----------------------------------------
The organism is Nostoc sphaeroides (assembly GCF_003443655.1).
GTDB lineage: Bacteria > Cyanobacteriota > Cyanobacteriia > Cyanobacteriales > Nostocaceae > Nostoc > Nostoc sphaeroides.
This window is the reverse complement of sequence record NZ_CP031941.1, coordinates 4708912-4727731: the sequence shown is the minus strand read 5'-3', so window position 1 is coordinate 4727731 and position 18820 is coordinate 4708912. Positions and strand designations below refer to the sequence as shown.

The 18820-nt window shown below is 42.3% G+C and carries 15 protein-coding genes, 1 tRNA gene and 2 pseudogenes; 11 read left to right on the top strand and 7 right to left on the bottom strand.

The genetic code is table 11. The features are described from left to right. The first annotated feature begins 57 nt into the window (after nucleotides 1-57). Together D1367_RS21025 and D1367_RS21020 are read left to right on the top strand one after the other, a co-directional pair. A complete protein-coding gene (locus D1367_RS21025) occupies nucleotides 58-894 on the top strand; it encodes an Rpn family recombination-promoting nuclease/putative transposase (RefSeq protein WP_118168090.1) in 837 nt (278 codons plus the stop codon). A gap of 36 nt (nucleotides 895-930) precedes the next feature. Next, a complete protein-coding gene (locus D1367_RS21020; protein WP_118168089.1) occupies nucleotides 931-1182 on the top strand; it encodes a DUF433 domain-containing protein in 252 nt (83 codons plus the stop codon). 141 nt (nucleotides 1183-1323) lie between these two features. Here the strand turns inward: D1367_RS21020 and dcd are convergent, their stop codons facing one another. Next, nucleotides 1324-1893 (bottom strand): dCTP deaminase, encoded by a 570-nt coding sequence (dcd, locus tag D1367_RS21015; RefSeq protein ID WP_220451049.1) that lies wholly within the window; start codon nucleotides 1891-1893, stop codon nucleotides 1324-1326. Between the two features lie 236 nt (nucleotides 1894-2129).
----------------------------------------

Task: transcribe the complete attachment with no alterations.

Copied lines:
The organism is Nostoc sphaeroides (assembly GCF_003443655.1).
GTDB lineage: Bacteria > Cyanobacteriota > Cyanobacteriia > Cyanobacteriales > Nostocaceae > Nostoc > Nostoc sphaeroides.
This window is the reverse complement of sequence record NZ_CP031941.1, coordinates 4708912-4727731: the sequence shown is the minus strand read 5'-3', so window position 1 is coordinate 4727731 and position 18820 is coordinate 4708912. Positions and strand designations below refer to the sequence as shown.

The 18820-nt window shown below is 42.3% G+C and carries 15 protein-coding genes, 1 tRNA gene and 2 pseudogenes; 11 read left to right on the top strand and 7 right to left on the bottom strand.

The genetic code is table 11. The features are described from left to right. The first annotated feature begins 57 nt into the window (after nucleotides 1-57). Together D1367_RS21025 and D1367_RS21020 are read left to right on the top strand one after the other, a co-directional pair. A complete protein-coding gene (locus D1367_RS21025) occupies nucleotides 58-894 on the top strand; it encodes an Rpn family recombination-promoting nuclease/putative transposase (RefSeq protein WP_118168090.1) in 837 nt (278 codons plus the stop codon). A gap of 36 nt (nucleotides 895-930) precedes the next feature. Next, a complete protein-coding gene (locus D1367_RS21020; protein WP_118168089.1) occupies nucleotides 931-1182 on the top strand; it encodes a DUF433 domain-containing protein in 252 nt (83 codons plus the stop codon). 141 nt (nucleotides 1183-1323) lie between these two features. Here the strand turns inward: D1367_RS21020 and dcd are convergent, their stop codons facing one another. Next, nucleotides 1324-1893 (bottom strand): dCTP deaminase, encoded by a 570-nt coding sequence (dcd, locus tag D1367_RS21015; RefSeq protein ID WP_220451049.1) that lies wholly within the window; start codon nucleotides 1891-1893, stop codon nucleotides 1324-1326. Between the two features lie 236 nt (nucleotides 1894-2129).